What about you?

Do you have low self-confidence and/or low self-esteem?

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Ways To Give Yourself a Boost!

When you find yourself in a rut of feeling down, lacking confidence in yourself, or simply being too hard on yourself - there are ways to improve your mindset. I was lucky when I needed to improve my mental mindset after being diagnosed with cancer - my best friend was working toward becoming a "life coach" and was able to give me some tips - and I am going to pass those tips on to you.

Tip 1: Fake the self-confidence. Walk with your head held high, shoulders back, and a smile on your face. While I normally do not believe in the "fake it til you make it" way of thinking, in this case it does work. Once you train yourself to walk tall and proud, it becomes second nature and you look like you are very confident in yourself.

Tip 2: Find, listen to, and follow the motivational speakers. At first I had trouble listening to the motivational speakers because many of the speakers talk about religious beliefs. Once I moved past my issues with religion and truly listened to what was being said, it made a lot of sense to me and I was able to use the information to better myself. Some of the people I have continued to follow are: Sandi Krakowski, Carol Tuttle, P. J. McClure, and Dani Johnson. You can find more information on these people on the "People to Follow" section on Web I Weave's website.

Tip 3: Energy Tapping. While some people do not believe energy tapping works, other people do. While I can not claim that the actual technique is what helped me, I do know that the repetitive nature of energy tapping helped me to change the way I think. Negative thoughts out, positive thoughts in. I often visualize the tapping process without doing the actual tapping and it still helps to change the focus of my mind. Energy tapping can be used to change negative mindsets, bring positive energy into your life, and some say it can even change your money situation. One person I follow for energy tapping is Brad Yates. You can find more information on Brad Yates on the "People to Follow" section on Web I Weave's website.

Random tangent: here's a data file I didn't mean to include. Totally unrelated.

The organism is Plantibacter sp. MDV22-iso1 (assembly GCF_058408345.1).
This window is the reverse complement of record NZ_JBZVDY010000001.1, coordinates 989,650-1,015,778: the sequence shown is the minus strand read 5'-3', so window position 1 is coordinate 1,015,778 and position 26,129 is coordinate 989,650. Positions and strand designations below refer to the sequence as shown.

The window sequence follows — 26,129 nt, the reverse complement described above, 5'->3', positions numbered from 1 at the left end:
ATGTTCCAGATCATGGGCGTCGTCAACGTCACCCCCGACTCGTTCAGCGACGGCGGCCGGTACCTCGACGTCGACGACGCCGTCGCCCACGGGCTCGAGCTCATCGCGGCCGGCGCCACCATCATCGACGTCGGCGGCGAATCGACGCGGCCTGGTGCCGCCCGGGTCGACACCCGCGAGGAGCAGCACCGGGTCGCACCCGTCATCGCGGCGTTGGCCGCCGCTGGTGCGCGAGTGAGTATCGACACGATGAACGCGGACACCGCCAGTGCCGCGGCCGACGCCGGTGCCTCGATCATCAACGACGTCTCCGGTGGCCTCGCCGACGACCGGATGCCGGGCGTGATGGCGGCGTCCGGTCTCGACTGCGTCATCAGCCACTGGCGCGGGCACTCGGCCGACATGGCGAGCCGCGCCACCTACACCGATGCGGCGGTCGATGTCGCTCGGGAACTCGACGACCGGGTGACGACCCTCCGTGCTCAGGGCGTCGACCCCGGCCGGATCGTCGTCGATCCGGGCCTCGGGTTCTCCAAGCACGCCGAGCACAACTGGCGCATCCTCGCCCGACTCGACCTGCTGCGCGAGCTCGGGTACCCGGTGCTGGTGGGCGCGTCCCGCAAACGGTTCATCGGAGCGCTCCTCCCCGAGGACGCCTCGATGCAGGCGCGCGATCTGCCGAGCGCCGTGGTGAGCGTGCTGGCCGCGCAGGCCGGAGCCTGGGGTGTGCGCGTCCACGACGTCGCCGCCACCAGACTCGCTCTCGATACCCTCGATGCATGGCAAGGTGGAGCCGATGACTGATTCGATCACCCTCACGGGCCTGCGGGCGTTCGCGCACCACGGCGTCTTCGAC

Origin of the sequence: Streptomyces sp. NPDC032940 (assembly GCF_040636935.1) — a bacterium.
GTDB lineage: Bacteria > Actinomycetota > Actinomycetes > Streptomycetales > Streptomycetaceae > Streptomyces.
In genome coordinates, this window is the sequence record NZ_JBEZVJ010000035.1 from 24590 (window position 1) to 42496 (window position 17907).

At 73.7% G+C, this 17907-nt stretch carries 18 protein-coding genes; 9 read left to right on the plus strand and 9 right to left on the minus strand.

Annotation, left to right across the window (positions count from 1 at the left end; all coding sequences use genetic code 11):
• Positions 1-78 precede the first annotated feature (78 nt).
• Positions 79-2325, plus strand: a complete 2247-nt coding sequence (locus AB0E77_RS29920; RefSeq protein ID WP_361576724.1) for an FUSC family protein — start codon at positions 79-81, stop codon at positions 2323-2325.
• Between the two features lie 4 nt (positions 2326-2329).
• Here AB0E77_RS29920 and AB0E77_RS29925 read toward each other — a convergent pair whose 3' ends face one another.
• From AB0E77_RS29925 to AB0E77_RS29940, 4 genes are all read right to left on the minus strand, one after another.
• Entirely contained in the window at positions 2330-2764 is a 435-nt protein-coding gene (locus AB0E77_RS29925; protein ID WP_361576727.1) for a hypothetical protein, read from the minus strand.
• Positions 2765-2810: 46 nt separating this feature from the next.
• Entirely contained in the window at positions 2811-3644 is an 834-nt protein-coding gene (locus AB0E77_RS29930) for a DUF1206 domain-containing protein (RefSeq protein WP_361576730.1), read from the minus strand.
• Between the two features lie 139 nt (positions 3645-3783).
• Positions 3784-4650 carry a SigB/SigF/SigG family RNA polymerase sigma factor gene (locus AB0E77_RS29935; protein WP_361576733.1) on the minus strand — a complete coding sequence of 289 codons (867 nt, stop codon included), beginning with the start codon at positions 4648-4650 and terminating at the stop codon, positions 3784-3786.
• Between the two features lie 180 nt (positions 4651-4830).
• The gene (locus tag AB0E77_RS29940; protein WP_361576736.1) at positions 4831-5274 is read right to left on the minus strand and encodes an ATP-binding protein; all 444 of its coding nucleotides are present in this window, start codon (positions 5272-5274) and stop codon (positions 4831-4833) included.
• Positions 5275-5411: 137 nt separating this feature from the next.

Energy Tapping with Brad Yates

Things to Remember:

  • Every single person will go through a period of time where he/she lacks self-confidence and/or has low self-esteem. You are not alone.
  • Keep your head up, shoulders back, and a smile on your face!
  • If someone points out something negative about you, just smile and say "Yes, I am aware of that." If you do not react to what they say, they will drop the subject and move on to something else.
  • Listen to motivational speakers.
  • Read some self-help books or blogs - there is nothing wrong with wanting to improve yourself.
  • Try energy tapping to help remove negative thoughts.
  • You are beautiful!
  • You have a reason for being here - find out what it is!